But if it’s the other way around, you’re probably in a more awkward position. Like Shane Carruth did Primer and then Upstream Color. I’m not saying it’s terrible, but it didn’t do as well, like winning the Sundance Audience Award on a nine grand budget. But generally speaking, failure isn’t that much of a problem because you always have different investors, because you have different partners, because it’s always impossible to make a film. You have to do it despite the odds, not because of them.

There was a study I read a while ago that said that if you’re a director and you want to make a second film, most of the time you need your first film to succeed in one of three realms. It has to make money. Or it has to succeed critically, as in artistically – lots of people saw it and gave it five stars. Or the third one was buzz. It needed to have conversations, it needed to be at festivals, it needed to be seen. I can definitely think of filmmakers who have made films that don’t make money and are getting three to four stars, but they succeed because of buzz. But that goes back to data. Data can’t give you the answers because it can’t measure whether people think you’re hot right now.

The biggest problem in the film industry is that there is no feedback for failure. There is only confidence. If you have no shame, and you have complete confidence, you can succeed in film.

Directors Notes focuses mostly on shorts. At the end of every interview, most people say they’re working on a feature and maybe around five percent come back with a feature. Do you have any data on how many short filmmakers make this graduation to making a feature?

I did look at BAFTA-nominated short films. The tricky thing is that short films are not as well tracked as feature films. Lots of short films will go nowhere and that’s fine because they are fun or educational, or they’re network or artistic building. But I used to do a lot of surveys of filmmakers asking them questions and I would talk to filmmakers on my courses. One of the questions I would ask was: “Are you planning on making a feature?” Almost everyone is planning on making a feature in the next 12 months and that’s obviously not happening.

But that’s OK. I don’t think your expectations and reality not matching are a problem because it’s hard to make a feature and it’s even harder to make a feature that sells or gets distributed or gets seen by people. And that matters far more than shooting 90 minutes of material because I can shoot 90 minutes of material on my iPhone. If I shoot it in slow-motion, I can do it in half an hour. It doesn’t mean anything. So I don’t think that has a positive or negative spin.

Stephen Follows

With so many short films out there and so many different festivals, what are your recommendations to first-time directors to actually get their work noticed?

Well, I think there are many reasons to make a short film and you can choose any one you want. What I would suggest is to know in advance what your reasons are and put them in order. If you can prioritise, you can very much filter the kinds of people you go to and the kinds of people you bring on board. Because if you’re fundamentally about having fun, you might not have to do the unpleasant things you don’t want to, but at the same time, if you’re trying to do something that’s brilliant, you may accept that some things are going to be harder.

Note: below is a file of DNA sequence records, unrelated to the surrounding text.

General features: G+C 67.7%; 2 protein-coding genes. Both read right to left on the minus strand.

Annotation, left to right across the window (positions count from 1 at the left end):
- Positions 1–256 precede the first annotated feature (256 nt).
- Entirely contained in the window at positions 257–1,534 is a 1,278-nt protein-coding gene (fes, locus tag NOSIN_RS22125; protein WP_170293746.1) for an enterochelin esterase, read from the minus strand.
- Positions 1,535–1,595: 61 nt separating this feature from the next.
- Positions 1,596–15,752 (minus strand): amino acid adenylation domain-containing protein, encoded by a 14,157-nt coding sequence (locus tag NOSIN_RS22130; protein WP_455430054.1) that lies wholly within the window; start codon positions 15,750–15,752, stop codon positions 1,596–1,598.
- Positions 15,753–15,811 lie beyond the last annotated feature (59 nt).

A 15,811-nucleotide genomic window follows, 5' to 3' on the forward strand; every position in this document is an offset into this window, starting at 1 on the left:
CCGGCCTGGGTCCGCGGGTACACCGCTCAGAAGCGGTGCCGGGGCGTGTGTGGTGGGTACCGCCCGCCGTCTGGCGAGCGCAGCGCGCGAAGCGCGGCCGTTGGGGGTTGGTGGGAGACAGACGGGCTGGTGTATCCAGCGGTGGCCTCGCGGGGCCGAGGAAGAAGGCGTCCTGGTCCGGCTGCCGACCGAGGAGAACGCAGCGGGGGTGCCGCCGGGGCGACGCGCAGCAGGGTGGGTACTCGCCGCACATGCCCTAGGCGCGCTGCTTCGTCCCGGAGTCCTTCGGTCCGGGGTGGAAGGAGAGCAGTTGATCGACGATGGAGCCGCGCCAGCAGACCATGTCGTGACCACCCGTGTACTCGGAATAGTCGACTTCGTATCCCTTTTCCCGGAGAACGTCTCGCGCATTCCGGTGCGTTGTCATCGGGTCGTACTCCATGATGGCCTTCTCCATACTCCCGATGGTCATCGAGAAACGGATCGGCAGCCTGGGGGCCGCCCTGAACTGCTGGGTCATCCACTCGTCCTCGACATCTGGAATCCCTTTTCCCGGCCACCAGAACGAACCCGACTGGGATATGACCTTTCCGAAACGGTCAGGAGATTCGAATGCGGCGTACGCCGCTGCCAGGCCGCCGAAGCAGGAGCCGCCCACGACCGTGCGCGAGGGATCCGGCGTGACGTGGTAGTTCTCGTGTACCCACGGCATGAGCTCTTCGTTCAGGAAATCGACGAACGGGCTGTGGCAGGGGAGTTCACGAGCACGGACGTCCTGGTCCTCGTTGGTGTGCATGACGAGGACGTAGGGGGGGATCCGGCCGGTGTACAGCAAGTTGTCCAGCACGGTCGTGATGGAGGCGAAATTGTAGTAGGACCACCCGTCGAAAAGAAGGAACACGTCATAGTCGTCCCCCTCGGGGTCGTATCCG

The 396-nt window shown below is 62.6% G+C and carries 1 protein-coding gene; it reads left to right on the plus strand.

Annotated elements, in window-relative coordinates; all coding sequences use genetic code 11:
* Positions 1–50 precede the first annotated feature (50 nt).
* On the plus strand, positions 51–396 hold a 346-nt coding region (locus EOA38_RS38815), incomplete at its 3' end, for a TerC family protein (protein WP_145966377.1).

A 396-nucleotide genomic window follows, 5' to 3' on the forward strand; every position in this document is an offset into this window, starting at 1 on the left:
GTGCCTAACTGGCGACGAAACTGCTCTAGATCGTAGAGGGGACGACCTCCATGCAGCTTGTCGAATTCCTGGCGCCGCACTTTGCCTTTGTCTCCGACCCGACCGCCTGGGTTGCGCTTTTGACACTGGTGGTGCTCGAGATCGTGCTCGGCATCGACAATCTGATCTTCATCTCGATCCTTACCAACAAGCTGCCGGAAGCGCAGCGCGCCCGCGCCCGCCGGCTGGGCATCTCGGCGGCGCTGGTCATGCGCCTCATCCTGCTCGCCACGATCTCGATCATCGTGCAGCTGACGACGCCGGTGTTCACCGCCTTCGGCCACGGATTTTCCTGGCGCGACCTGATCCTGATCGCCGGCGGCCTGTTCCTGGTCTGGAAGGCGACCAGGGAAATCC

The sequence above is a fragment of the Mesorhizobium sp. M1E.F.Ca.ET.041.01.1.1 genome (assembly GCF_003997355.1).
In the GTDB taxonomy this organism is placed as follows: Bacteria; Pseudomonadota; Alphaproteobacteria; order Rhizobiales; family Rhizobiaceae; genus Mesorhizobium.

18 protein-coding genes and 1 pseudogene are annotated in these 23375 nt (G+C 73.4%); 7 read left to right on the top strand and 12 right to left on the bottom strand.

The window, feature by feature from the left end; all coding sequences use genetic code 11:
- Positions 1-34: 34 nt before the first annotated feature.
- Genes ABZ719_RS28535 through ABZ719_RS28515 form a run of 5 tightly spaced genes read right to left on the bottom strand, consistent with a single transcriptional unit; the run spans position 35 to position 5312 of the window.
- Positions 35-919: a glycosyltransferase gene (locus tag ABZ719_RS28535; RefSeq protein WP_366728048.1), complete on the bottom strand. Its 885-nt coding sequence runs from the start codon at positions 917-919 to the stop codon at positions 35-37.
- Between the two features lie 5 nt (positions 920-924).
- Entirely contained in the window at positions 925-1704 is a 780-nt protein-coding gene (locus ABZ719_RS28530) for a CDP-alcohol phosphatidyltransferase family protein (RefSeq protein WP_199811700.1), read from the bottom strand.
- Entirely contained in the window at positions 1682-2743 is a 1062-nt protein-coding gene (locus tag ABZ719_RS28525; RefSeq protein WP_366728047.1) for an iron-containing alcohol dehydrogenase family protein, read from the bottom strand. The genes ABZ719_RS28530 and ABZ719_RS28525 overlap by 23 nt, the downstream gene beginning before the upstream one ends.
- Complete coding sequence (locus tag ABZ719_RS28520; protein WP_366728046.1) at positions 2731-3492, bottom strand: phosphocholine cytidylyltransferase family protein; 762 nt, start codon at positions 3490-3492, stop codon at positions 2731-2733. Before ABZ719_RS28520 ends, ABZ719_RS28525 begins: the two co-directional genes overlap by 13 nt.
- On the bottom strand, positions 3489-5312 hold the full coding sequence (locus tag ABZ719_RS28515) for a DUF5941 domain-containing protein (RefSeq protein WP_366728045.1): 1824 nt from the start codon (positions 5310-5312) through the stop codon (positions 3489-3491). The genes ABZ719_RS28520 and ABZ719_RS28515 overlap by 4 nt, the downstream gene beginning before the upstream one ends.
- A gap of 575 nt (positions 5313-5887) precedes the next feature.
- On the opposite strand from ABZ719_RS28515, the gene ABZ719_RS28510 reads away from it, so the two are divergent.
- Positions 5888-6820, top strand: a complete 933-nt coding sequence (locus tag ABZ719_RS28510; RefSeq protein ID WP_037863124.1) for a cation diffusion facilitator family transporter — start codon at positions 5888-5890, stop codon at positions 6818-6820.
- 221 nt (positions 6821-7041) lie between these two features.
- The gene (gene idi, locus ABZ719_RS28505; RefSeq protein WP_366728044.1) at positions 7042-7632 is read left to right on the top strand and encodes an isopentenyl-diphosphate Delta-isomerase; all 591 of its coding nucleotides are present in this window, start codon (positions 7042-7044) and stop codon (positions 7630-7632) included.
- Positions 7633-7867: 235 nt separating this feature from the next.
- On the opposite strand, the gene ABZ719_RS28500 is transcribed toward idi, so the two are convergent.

If you don’t have a good reason for making a film, you should stop until you do because if you do focus on one particular outcome as your primary outcome, you can probably achieve it. So if you want to be in a film festival, watch all of the films from the last five years at that film festival. You’ll realise there is a programming voice for that and you can write for it. I’m not saying write in a derivative way, but you can use it to invalidate things. Like if it never screens horror, don’t write a horror film.

Almost everyone is planning on making a feature in the next 12 months and that’s obviously not happening.

When it comes to award-winning shorts, do higher budgets translate to more success? Just from my experience watching, they appear to have a high production value…

There are so many correlations. The only people who get money are the ones who have already succeeded. Look at the NFTS, one of the top film schools in the UK, or even the world. They take something like eight directors a year, so their directors do very well. Now let’s say their education was nothing, they would still do very well because they’re picking the best people. Their education is not nothing, but the kind of people that get funded are already very, very good. So you could arguably have given them half the budget at that point in their career and they might have won that festival.

We also really can’t know budgets. We struggle to know budgets for feature films. We only know what’s reported. But there’s an even deeper question: how much is it actually worth? Sign Language is a film I made where we only spent money on a sign and some sandwiches but we also had half a day’s work from lots of really talented people. That film went on to do very well. Raindance called it one of the most successful films of all time, because we won something like 40 thousand pounds worth of prizes but had we all been hired at our rates, it would’ve been much less successful. It’s just that as a producer I made a film for £100 but it doesn’t mean it’s worth £100. Someone else might have to spend ten grand on the same product.

What are you working on next?

I do a number of different things. I’ve still got my company that is raising money for charities. Data-wise, I’ve got a number of projects on the go. I don’t know which ones will end up crossing the line. I was approached by somebody recently who is working with a studio. They’re casting their two leads in a big budget movie. They’ve been told they have to hire actors from within the IMDB top 1000 and so I’m looking at the data. It’s interesting to be using that. If the industry is using that list as canon, what does that mean? And then I’m using some AI stuff. I’m writing a screenplay using AI, and I’m trying to help writers to understand how to use it and think about how we can use it to help create human-based art!